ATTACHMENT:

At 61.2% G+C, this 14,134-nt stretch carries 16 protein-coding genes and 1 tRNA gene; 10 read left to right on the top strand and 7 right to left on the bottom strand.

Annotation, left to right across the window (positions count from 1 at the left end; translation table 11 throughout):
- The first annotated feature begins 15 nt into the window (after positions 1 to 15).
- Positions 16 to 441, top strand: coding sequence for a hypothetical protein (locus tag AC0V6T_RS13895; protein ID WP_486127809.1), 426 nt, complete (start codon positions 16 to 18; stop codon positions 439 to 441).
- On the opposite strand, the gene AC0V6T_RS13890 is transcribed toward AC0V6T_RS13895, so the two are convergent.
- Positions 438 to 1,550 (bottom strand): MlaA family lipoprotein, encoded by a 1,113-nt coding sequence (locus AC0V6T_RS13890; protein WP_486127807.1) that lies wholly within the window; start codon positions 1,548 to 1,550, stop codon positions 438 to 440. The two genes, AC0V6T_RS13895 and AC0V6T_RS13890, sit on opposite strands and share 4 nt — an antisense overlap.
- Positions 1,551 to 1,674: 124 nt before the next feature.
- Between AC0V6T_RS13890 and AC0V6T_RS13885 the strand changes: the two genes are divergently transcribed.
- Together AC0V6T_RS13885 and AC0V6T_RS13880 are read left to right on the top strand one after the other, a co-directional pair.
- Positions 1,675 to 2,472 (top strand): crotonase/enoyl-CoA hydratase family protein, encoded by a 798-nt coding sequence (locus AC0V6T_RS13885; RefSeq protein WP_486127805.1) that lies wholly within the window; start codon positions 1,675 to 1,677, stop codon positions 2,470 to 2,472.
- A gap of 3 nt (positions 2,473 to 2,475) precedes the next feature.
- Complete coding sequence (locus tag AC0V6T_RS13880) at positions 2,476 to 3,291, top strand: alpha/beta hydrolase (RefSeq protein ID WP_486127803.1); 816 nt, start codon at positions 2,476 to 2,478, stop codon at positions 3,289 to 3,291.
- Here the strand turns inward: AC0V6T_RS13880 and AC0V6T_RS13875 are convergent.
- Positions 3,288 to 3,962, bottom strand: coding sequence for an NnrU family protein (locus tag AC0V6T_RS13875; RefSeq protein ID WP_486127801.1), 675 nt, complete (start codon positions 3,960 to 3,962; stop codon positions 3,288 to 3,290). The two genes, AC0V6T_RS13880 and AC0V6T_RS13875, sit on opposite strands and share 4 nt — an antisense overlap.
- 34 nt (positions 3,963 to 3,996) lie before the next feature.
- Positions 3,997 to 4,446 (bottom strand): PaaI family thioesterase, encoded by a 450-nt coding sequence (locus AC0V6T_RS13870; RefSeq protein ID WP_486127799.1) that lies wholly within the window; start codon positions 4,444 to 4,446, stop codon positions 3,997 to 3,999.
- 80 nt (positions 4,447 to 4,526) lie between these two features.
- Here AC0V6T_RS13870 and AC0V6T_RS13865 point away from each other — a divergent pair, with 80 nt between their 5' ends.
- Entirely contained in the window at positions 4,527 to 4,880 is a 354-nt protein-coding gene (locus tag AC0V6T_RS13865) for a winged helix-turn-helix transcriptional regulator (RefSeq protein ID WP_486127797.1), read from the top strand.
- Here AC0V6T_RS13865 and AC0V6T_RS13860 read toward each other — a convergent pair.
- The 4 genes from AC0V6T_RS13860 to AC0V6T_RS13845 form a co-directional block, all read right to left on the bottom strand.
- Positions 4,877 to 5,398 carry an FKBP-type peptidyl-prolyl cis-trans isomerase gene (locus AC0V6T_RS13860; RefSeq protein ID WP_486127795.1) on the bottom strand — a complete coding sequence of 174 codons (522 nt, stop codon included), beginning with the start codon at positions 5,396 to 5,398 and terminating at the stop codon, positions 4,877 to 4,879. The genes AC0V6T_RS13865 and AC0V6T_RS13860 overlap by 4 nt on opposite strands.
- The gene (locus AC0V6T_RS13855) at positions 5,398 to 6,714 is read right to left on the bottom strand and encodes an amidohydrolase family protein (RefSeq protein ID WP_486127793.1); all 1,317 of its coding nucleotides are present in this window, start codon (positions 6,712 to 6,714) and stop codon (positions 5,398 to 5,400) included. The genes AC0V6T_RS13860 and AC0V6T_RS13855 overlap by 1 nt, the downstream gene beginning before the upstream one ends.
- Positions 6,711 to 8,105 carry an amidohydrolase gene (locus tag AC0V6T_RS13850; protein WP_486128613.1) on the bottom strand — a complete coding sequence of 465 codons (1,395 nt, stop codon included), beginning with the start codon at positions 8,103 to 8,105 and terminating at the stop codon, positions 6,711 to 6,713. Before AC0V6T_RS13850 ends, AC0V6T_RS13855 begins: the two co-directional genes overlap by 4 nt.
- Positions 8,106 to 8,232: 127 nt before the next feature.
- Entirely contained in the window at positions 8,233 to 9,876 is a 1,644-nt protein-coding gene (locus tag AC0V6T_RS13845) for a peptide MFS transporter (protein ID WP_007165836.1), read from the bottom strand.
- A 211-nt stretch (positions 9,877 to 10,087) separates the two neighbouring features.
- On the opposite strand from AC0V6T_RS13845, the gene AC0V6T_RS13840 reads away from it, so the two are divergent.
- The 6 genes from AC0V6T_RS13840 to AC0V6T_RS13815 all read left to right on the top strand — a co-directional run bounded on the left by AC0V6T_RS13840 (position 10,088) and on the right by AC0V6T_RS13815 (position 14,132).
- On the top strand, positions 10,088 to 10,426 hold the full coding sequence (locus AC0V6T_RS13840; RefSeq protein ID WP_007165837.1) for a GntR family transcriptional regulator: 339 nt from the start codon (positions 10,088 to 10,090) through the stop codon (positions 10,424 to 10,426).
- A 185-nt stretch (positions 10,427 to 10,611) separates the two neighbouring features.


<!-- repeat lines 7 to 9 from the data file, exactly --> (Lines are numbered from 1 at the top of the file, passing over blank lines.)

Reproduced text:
- Positions 1,551 to 1,674: 124 nt before the next feature.
- Between AC0V6T_RS13890 and AC0V6T_RS13885 the strand changes: the two genes are divergently transcribed.
- Together AC0V6T_RS13885 and AC0V6T_RS13880 are read left to right on the top strand one after the other, a co-directional pair.